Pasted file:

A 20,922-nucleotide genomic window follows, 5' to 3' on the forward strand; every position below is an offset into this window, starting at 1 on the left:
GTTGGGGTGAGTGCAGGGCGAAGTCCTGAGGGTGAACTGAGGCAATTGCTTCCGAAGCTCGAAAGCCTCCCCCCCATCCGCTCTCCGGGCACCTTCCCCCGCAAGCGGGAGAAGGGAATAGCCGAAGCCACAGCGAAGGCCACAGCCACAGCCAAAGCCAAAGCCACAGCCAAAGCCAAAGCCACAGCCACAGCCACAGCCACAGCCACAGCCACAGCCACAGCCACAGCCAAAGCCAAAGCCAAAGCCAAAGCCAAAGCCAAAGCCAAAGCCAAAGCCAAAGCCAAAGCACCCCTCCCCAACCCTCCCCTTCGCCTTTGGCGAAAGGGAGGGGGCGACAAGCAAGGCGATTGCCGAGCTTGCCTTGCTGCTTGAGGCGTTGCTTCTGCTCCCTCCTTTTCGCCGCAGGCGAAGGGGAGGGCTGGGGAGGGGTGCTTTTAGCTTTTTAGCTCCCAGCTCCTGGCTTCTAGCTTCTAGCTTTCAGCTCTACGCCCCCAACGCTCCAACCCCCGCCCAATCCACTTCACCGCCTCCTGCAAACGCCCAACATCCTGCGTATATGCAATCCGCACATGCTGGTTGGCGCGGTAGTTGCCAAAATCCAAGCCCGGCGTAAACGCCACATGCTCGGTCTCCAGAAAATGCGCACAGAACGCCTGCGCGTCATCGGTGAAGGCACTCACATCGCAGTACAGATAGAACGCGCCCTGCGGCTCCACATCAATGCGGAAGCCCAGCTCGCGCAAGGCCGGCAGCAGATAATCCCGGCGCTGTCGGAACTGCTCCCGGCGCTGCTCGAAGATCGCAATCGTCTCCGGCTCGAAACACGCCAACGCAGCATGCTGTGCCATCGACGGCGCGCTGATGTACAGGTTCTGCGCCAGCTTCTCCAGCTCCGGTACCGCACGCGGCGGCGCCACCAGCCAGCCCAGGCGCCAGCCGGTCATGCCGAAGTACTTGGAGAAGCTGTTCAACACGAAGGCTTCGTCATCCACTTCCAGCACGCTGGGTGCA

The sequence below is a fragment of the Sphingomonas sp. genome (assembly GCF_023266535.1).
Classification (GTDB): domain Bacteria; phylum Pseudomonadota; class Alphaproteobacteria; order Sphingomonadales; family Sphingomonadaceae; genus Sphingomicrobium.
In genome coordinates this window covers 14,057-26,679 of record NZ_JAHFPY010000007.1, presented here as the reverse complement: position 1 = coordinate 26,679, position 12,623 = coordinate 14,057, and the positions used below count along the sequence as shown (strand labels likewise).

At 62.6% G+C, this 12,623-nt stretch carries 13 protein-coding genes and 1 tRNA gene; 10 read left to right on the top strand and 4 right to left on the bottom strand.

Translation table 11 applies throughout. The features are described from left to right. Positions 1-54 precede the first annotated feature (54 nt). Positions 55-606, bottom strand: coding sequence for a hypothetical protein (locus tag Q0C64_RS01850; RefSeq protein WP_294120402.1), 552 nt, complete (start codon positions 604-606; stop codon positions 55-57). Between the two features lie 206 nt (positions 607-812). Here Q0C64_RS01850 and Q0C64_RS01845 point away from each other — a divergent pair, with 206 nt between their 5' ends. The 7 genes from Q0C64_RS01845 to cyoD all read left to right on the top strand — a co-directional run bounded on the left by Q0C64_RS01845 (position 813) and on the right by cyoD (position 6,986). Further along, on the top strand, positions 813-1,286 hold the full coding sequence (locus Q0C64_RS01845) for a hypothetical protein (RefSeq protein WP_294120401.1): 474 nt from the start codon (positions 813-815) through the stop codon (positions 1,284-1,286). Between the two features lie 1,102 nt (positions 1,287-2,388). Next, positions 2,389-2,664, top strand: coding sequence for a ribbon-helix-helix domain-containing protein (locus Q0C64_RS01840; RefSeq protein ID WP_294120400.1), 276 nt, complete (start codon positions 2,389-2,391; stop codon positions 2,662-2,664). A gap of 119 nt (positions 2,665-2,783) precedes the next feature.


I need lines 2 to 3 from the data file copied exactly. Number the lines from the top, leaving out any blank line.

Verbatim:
GTTGGGGTGAGTGCAGGGCGAAGTCCTGAGGGTGAACTGAGGCAATTGCTTCCGAAGCTCGAAAGCCTCCCCCCCATCCGCTCTCCGGGCACCTTCCCCCGCAAGCGGGAGAAGGGAATAGCCGAAGCCACAGCGAAGGCCACAGCCACAGCCAAAGCCAAAGCCACAGCCAAAGCCAAAGCCACAGCCACAGCCACAGCCACAGCCACAGCCACAGCCACAGCCACAGCCAAAGCCAAAGCCAAAGCCAAAGCCAAAGCCAAAGCCAAAGCCAAAGCCAAAGCCAAAGCACCCCTCCCCAACCCTCCCCTTCGCCTTTGGCGAAAGGGAGGGGGCGACAAGCAAGGCGATTGCCGAGCTTGCCTTGCTGCTTGAGGCGTTGCTTCTGCTCCCTCCTTTTCGCCGCAGGCGAAGGGGAGGGCTGGGGAGGGGTGCTTTTAGCTTTTTAGCTCCCAGCTCCTGGCTTCTAGCTTCTAGCTTTCAGCTCTACGCCCCCAACGCTCCAACCCCCGCCCAATCCACTTCACCGCCTCCTGCAAACGCCCAACATCCTGCGTATATGCAATCCGCACATGCTGGTTGGCGCGGTAGTTGCCAAAATCCAAGCCCGGCGTAAACGCCACATGCTCGGTCTCCAGAAAATGCGCACAGAACGCCTGCGCGTCATCGGTGAAGGCACTCACATCGCAGTACAGATAGAACGCGCCCTGCGGCTCCACATCAATGCGGAAGCCCAGCTCGCGCAAGGCCGGCAGCAGATAATCCCGGCGCTGTCGGAACTGCTCCCGGCGCTGCTCGAAGATCGCAATCGTCTCCGGCTCGAAACACGCCAACGCAGCATGCTGTGCCATCGACGGCGCGCTGATGTACAGGTTCTGCGCCAGCTTCTCCAGCTCCGGTACCGCACGCGGCGGCGCCACCAGCCAGCCCAGGCGCCAGCCGGTCATGCCGAAGTACTTGGAGAAGCTGTTCAACACGAAGGCTTCGTCATCCACTTCCAGCACGCTGGGTGCA

The sequence below is a fragment of the Sphingomonas sp. genome (assembly GCF_023266535.1).